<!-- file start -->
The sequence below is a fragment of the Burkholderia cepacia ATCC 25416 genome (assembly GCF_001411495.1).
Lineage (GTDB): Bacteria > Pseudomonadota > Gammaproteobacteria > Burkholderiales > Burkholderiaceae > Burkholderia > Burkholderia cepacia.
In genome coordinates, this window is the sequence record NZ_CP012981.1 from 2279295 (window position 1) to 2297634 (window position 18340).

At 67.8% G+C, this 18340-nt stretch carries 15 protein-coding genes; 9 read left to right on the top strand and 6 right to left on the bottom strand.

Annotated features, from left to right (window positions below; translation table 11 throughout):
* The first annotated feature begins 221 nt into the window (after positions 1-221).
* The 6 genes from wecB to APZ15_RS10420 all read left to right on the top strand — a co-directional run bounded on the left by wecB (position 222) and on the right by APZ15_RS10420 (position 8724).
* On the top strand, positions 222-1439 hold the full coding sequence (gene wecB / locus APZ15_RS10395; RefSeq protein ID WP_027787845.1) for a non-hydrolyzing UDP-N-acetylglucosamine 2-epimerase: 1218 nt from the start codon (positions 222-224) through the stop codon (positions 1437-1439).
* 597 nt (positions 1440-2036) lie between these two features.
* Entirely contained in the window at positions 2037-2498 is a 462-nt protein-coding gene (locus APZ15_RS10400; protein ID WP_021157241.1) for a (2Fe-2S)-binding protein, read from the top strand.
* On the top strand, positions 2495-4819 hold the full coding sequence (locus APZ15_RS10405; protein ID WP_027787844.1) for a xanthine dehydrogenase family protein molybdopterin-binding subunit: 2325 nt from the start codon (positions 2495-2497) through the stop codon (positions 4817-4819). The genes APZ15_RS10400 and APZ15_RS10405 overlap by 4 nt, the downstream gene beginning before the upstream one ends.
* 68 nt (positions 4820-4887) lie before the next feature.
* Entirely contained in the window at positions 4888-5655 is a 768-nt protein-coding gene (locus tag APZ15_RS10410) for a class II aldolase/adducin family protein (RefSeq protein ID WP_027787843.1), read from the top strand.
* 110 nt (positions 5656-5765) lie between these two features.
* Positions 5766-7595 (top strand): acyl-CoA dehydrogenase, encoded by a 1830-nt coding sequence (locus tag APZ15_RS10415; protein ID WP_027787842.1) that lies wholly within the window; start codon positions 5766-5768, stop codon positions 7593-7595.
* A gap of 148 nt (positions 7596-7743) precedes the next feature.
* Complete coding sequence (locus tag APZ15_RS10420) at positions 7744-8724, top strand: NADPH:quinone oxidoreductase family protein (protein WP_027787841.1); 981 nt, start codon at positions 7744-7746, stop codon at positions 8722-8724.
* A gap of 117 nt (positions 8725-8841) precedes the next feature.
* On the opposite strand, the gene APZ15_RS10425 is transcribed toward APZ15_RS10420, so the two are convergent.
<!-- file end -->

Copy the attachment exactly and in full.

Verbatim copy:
The sequence below is a fragment of the Burkholderia cepacia ATCC 25416 genome (assembly GCF_001411495.1).
Lineage (GTDB): Bacteria > Pseudomonadota > Gammaproteobacteria > Burkholderiales > Burkholderiaceae > Burkholderia > Burkholderia cepacia.
In genome coordinates, this window is the sequence record NZ_CP012981.1 from 2279295 (window position 1) to 2297634 (window position 18340).

At 67.8% G+C, this 18340-nt stretch carries 15 protein-coding genes; 9 read left to right on the top strand and 6 right to left on the bottom strand.

Annotated features, from left to right (window positions below; translation table 11 throughout):
* The first annotated feature begins 221 nt into the window (after positions 1-221).
* The 6 genes from wecB to APZ15_RS10420 all read left to right on the top strand — a co-directional run bounded on the left by wecB (position 222) and on the right by APZ15_RS10420 (position 8724).
* On the top strand, positions 222-1439 hold the full coding sequence (gene wecB / locus APZ15_RS10395; RefSeq protein ID WP_027787845.1) for a non-hydrolyzing UDP-N-acetylglucosamine 2-epimerase: 1218 nt from the start codon (positions 222-224) through the stop codon (positions 1437-1439).
* 597 nt (positions 1440-2036) lie between these two features.
* Entirely contained in the window at positions 2037-2498 is a 462-nt protein-coding gene (locus APZ15_RS10400; protein ID WP_021157241.1) for a (2Fe-2S)-binding protein, read from the top strand.
* On the top strand, positions 2495-4819 hold the full coding sequence (locus APZ15_RS10405; protein ID WP_027787844.1) for a xanthine dehydrogenase family protein molybdopterin-binding subunit: 2325 nt from the start codon (positions 2495-2497) through the stop codon (positions 4817-4819). The genes APZ15_RS10400 and APZ15_RS10405 overlap by 4 nt, the downstream gene beginning before the upstream one ends.
* 68 nt (positions 4820-4887) lie before the next feature.
* Entirely contained in the window at positions 4888-5655 is a 768-nt protein-coding gene (locus tag APZ15_RS10410) for a class II aldolase/adducin family protein (RefSeq protein ID WP_027787843.1), read from the top strand.
* 110 nt (positions 5656-5765) lie between these two features.
* Positions 5766-7595 (top strand): acyl-CoA dehydrogenase, encoded by a 1830-nt coding sequence (locus tag APZ15_RS10415; protein ID WP_027787842.1) that lies wholly within the window; start codon positions 5766-5768, stop codon positions 7593-7595.
* A gap of 148 nt (positions 7596-7743) precedes the next feature.
* Complete coding sequence (locus tag APZ15_RS10420) at positions 7744-8724, top strand: NADPH:quinone oxidoreductase family protein (protein WP_027787841.1); 981 nt, start codon at positions 7744-7746, stop codon at positions 8722-8724.
* A gap of 117 nt (positions 8725-8841) precedes the next feature.
* On the opposite strand, the gene APZ15_RS10425 is transcribed toward APZ15_RS10420, so the two are convergent.